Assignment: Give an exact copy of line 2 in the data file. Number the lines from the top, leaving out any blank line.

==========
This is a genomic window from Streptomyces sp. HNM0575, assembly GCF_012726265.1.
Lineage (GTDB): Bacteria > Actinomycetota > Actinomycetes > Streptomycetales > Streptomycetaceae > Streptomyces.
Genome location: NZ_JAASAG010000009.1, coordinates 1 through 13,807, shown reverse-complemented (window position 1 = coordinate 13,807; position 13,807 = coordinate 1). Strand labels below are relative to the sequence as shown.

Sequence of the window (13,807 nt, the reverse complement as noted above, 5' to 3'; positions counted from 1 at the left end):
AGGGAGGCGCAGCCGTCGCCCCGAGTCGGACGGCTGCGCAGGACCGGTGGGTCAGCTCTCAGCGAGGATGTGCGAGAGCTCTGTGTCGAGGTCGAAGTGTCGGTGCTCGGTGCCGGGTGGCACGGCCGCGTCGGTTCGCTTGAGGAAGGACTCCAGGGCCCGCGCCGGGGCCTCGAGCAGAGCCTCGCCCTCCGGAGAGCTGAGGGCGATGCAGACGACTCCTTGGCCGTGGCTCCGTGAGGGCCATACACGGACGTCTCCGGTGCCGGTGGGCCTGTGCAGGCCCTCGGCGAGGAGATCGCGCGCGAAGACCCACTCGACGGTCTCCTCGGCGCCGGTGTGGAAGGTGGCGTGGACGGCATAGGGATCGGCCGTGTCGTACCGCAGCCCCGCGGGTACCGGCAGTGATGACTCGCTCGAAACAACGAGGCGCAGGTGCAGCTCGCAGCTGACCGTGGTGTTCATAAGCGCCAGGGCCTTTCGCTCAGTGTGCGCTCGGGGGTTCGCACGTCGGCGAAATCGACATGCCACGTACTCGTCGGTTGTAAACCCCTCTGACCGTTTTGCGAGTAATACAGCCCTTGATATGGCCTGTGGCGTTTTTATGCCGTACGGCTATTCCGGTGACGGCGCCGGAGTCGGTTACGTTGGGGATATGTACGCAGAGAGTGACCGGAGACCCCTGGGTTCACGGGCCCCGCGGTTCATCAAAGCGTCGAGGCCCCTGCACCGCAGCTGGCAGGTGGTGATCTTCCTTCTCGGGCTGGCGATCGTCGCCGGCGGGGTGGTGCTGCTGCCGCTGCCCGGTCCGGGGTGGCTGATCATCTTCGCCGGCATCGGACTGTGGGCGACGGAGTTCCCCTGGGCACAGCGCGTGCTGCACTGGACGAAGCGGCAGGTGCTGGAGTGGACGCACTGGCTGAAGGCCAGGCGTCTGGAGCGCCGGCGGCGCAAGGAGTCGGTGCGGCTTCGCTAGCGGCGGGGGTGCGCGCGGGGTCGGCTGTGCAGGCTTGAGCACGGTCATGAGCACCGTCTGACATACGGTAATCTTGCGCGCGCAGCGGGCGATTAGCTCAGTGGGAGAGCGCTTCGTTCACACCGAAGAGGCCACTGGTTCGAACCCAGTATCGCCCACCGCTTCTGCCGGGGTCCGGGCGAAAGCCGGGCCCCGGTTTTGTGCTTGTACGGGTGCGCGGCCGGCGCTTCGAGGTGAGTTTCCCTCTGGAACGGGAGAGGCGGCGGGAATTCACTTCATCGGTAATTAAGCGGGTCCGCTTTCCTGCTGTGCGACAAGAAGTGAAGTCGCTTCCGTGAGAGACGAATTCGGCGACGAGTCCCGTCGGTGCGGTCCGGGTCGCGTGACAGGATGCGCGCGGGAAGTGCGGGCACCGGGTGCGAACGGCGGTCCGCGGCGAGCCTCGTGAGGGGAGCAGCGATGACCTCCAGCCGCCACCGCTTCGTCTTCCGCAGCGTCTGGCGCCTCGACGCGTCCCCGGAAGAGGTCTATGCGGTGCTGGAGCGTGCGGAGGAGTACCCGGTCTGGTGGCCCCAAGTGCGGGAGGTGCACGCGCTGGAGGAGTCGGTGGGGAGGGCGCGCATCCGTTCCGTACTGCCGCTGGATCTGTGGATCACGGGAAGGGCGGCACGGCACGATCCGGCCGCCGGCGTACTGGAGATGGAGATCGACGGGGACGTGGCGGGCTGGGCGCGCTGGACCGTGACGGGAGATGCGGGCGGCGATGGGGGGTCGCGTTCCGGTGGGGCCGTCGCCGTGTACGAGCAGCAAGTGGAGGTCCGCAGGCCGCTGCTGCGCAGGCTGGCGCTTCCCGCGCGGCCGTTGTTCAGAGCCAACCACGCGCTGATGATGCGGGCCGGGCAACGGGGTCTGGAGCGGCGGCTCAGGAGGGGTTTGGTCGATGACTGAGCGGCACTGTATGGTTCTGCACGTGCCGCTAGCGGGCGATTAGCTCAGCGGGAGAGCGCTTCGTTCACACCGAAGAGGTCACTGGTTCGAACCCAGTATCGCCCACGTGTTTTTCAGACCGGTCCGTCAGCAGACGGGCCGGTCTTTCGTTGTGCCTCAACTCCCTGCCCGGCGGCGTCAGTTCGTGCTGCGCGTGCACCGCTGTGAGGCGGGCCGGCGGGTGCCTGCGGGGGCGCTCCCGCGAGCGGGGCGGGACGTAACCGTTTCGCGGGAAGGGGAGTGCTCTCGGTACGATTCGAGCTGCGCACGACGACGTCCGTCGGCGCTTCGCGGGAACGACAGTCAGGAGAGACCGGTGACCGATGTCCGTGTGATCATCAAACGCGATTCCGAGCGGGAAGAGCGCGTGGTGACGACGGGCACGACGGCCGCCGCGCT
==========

Lineage (GTDB): Bacteria > Actinomycetota > Actinomycetes > Streptomycetales > Streptomycetaceae > Streptomyces.